As the Nuggets got off to a rocky start to begin the season, it was hoped that help would be on the way in the form of Wilson Chandler when he returned to play after missing their first six games due to a hamstring injury. And while he has made helpful contributions to an extent, he has clearly fallen short of making the impact many Nuggets fans were hoping for.
For starters, his impact on the court versus off has been essentially neutral. Consider, for example, the discrepancy between Chandler and Mozgov in this regard:
With Chandler, the difference between him being in the game or not has been negligible. The Nuggets have netted just 0.8 more points per 100 possessions and have shot only a 0.6 higher TS% when he’s been on the court. By contrast, with Mozgov in the game Denver has netted a significantly higher 6.4 points per 100 possessions, and shot a 5.0 percent better TS%. To put this into perspective, Denver currently has a pace of 98.5, which is close enough to 100 for us to say that Mozgov is netting just over plus-six points per game, while Chandler is at just under plus-one.
Mozgov is making the kind of big positive impact which had been expected from Chandler, but has so far not really materialized. And the fact that Wilson has yet to break through his early season struggles (as, say, Nate Robinson did) has been one of the more disappointing aspects of this Nuggets season. Perhaps his first few games back from injury might be dismissed due to recovery time, but now that he is a full 15 games* into the season and appears to have been at full health for most of that stretch, it’s becoming apparent that the version of Chandler the Nuggets are getting this season is not quite up to par with last year’s model.
Regression to the mean, shot selection or both?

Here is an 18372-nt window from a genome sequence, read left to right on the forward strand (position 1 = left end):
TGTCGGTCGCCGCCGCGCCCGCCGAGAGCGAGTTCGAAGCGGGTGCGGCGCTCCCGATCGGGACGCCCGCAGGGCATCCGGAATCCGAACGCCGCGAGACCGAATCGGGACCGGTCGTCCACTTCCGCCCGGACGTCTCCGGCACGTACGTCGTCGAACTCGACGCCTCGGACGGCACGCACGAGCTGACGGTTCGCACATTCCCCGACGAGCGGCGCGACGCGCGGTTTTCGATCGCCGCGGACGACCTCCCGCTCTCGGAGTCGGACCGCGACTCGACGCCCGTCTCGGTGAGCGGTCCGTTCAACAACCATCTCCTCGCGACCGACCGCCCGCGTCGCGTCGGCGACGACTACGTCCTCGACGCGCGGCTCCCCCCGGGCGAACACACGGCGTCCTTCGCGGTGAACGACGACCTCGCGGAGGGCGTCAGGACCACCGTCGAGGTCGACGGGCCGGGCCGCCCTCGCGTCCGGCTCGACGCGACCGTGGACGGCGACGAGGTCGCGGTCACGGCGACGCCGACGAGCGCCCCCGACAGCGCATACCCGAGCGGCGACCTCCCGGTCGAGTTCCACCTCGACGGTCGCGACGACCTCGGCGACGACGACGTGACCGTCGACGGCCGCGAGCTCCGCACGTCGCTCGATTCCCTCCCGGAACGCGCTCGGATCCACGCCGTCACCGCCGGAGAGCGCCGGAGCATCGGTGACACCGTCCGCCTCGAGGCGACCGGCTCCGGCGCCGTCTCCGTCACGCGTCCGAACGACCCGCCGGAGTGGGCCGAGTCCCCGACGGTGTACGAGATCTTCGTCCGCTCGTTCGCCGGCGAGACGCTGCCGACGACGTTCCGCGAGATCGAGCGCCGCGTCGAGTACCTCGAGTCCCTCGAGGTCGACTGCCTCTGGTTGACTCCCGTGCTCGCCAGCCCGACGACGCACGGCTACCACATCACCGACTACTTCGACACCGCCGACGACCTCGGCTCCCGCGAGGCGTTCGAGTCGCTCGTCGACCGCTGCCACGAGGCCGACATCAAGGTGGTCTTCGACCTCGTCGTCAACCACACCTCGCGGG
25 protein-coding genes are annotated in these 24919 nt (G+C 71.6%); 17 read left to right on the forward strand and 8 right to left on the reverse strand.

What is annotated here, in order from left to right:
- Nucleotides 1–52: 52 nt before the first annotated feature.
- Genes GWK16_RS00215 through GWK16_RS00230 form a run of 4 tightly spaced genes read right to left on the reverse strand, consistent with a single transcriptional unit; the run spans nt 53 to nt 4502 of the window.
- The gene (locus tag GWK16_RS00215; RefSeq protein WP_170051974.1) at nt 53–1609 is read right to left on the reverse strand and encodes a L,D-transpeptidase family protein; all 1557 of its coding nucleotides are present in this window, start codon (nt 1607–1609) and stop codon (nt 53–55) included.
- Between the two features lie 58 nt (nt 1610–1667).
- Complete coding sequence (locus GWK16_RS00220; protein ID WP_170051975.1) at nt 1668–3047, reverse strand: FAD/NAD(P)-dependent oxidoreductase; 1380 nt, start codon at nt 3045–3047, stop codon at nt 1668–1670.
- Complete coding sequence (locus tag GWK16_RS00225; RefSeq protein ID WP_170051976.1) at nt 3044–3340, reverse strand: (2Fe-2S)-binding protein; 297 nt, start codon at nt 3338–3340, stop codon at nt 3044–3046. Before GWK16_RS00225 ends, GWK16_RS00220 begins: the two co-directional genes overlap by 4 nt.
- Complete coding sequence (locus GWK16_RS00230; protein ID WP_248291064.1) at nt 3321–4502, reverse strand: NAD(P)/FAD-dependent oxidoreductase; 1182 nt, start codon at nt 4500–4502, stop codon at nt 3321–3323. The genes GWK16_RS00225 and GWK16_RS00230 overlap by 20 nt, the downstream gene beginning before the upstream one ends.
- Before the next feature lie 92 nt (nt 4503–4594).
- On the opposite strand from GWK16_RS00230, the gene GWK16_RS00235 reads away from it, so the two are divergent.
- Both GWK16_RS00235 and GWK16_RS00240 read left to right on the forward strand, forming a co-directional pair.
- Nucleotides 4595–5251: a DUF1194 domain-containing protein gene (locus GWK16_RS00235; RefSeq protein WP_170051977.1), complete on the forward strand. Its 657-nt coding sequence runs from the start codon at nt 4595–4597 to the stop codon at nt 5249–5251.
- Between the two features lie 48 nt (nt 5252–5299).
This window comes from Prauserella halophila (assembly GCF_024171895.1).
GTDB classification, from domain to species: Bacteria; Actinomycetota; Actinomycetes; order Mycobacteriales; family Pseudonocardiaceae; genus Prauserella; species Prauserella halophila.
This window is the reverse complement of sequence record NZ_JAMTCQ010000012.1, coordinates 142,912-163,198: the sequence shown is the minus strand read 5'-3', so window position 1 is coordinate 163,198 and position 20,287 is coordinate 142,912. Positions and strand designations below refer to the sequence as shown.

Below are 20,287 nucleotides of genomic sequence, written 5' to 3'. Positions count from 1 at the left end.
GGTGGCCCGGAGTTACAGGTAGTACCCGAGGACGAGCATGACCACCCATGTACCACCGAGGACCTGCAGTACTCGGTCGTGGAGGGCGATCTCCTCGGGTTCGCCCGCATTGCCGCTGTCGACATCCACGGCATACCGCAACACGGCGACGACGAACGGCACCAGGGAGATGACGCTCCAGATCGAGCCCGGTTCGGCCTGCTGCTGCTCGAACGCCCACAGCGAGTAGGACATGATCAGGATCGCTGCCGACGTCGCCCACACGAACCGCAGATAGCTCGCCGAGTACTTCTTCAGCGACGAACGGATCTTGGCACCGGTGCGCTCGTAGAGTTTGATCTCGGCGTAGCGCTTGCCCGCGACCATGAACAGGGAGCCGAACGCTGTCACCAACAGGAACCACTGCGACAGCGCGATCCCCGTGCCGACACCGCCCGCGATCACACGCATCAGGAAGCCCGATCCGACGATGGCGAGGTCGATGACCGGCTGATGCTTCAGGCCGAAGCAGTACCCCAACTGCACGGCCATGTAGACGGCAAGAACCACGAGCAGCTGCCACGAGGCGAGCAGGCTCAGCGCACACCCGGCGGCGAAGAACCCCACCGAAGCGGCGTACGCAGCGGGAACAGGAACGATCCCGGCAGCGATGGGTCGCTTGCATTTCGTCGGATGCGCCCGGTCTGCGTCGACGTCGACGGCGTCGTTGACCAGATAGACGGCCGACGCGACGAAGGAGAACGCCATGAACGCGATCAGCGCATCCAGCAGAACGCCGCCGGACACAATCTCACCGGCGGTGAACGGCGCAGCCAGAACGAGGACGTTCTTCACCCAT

One of the more glaring dropoffs in Chandler’s game this season has been in his 3-point shooting percentage, leading many (including myself) to speculate that last season may have been a fluke and that he is now, as could be expected, regressing to the mean. And while there appears to be some truth to that, there are other factors (as we will see below) which may be playing a greater role in Wilson’s reduced efficiency.
But before diving into the deeper complexities, let’s first address the main question at hand: Is Wilson Chandler’s 3-point shooting regressing to the mean?
In a word, yes. And it doesn’t take much more than a look at this comparison of his shooting percentages to see it quite clearly. The dark blue bar on the left represents the average from his career prior to the 2012-13 season, the light blue bar is last season, and the yellow bar is 2013-14:
You can see that both his 2-point and overall field goal percentages are within the ballpark of his career averages, but that his 3-point percentage spikes to over .400 in 2012-13 and then plummets back to the .350 neighborhood of his career average this season. So there’s the regression, and unfortunately that seems to make it unlikely that Wilson can find a way to re-create his better 3-point percentage moving forward.
There is another interesting point to be made here, which is that despite the slippage in his 3-point shooting, Chandler’s eFG% is just as high as last season’s, his TS% has dipped only slightly, and both are above his career averages. We will return to this apparent incongruity further below.
Before that, however, let’s take a look at a comparison between this season and last of the types of plays Chandler has been making, as this will provide some context and detail for the regression:
As you can see, there has been a dramatic difference in his play type profile this season. His spot-ups (largely 3-point attempts) are way up, while his plays as the pick-and-roll roll man (generally drives to the basket) are way down. And while it’s true that, all things being equal, both 3-pointers and shots at the rim are among the most efficient shots in basketball, all things are not, in fact, equal: